Throw in the mini-tarpon-esque, silver sided, dry fly attacking, giant (8″) creek chubs that eat nymphs and dries just like little somkey mountain brook trout, and I had about as much fun as can be had with a 4 wt.

Ad to that a heapin’ helpin’ of spinners, clouds of caddis and the atmosphere turns into a very pleasing combination of fish and bugs.

A night like this with a fish on every other cast is fairly rare event for me and honestly probably for most fisherman, if truth be told, so I take it when I can, with a smile, and know when to say when.

Finally the Specter

After I lost track of how many fish I brought to hand I headed back toward the Jeep.

With my pearly white sh*t eating grin illuminating my path through the woods, I heard someone yell out to me,

“Hey, come over here!”

“Uh, Nope, I’m fishing” was my reply.

“Hey come closer”, he said.

“Uh no, sorry, I’m fishing” I responded as I hopped back onto the dry gravel bar from shore.

I couldn’t see who it was, or where they were exactly, but they were fairly close, just through the tree line and into the field a little way. My walking pace quickened and I fumbled for my cell phone to call a witness in case something nefarious took place.

I finally got a hold of my wife, the audio witness. I talked her through the situation a few times before she understood me through my panting breath and concerned state of mind.

I stepped up my pace to a jog when I got to the more well trodden fisherman’s trail.

I ducked fallen trees. I hopped logs, and took twigs to the eyes. Somehow I managed to never, not once, ever, snag my fly line on the nubbin of a branch. Since when, can you avoid that trap whilst running through the woods?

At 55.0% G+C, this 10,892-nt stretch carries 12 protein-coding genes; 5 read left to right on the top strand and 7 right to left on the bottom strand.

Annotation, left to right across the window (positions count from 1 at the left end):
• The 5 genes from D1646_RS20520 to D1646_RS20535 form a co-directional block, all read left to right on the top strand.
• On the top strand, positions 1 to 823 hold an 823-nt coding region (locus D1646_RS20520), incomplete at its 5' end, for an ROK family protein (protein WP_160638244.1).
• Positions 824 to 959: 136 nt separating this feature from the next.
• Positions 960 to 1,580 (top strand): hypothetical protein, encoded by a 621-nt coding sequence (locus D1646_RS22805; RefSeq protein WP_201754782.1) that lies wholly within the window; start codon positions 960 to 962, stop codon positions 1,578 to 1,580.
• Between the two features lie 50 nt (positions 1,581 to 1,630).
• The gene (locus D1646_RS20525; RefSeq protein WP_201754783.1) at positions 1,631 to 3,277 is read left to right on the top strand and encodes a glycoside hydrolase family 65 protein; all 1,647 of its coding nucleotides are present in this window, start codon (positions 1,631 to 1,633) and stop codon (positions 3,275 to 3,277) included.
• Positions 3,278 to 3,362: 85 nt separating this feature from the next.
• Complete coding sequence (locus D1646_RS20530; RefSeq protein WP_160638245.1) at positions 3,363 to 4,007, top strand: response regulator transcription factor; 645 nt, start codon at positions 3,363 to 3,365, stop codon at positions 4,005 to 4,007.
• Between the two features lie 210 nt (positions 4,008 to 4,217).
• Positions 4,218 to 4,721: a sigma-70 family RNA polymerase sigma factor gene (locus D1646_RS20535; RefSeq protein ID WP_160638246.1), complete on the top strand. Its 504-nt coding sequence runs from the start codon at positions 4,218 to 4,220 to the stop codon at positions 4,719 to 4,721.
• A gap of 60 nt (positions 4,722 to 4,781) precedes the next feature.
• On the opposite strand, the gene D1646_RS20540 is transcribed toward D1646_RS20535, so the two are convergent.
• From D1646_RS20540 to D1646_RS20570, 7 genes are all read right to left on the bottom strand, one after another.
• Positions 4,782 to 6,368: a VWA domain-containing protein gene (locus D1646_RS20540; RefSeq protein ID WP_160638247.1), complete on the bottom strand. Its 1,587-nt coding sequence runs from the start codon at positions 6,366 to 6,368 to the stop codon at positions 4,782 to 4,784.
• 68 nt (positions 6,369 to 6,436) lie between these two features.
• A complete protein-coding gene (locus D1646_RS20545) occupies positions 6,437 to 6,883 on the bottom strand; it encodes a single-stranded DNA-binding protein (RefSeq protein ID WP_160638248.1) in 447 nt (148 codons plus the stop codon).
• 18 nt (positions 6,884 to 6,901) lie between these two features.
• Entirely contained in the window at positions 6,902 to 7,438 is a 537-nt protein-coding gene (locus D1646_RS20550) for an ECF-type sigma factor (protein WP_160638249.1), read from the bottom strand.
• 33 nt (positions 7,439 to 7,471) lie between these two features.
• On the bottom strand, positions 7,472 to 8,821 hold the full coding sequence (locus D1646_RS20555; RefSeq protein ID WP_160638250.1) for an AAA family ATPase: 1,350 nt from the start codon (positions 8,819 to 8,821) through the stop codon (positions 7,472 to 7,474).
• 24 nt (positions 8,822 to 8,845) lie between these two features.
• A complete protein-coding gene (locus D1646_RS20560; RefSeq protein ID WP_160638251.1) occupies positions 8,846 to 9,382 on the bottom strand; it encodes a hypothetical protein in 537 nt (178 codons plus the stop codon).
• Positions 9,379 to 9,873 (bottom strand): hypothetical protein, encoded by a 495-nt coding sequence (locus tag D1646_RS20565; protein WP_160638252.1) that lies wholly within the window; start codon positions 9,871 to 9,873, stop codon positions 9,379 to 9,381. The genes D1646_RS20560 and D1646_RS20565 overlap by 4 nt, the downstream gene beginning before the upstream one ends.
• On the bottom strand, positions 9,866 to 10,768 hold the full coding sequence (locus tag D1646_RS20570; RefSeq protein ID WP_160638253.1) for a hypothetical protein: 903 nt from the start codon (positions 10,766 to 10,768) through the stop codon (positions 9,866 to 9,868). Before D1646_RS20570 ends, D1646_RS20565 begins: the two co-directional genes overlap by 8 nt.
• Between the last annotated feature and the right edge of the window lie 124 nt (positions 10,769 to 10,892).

I looked back and could see him standing on the trail behind me. He was still. A shadowy figure standing there in dark attire. His legs faded into the misty ground. His profile was outlined against the pale evening glow of a sunset sky. His hands were cupped to his mouth but his shouts were drowned out by the crunching leaves, crashing sticks, and heart pounding in my ears.

I kept running and narrating the events to my wife over the phone.

She kept asking me, “How far to your Jeep?”

I finally arrived back at my Jeep, with no person in sight behind me. I tossed my gear in the back, hopped in the driver seat and fired it up. Doors were locked. Gravel flew and wheels spun as I high-tailed it out of there.

I have no idea what he wanted.

I [thought] I was fishing on public land.

There were no vehicles, other than mine, in the gravel pull off.

There are a few houses in the general area, but not at all, close by.

What did he want?
Why was he out there?
Where did he come from?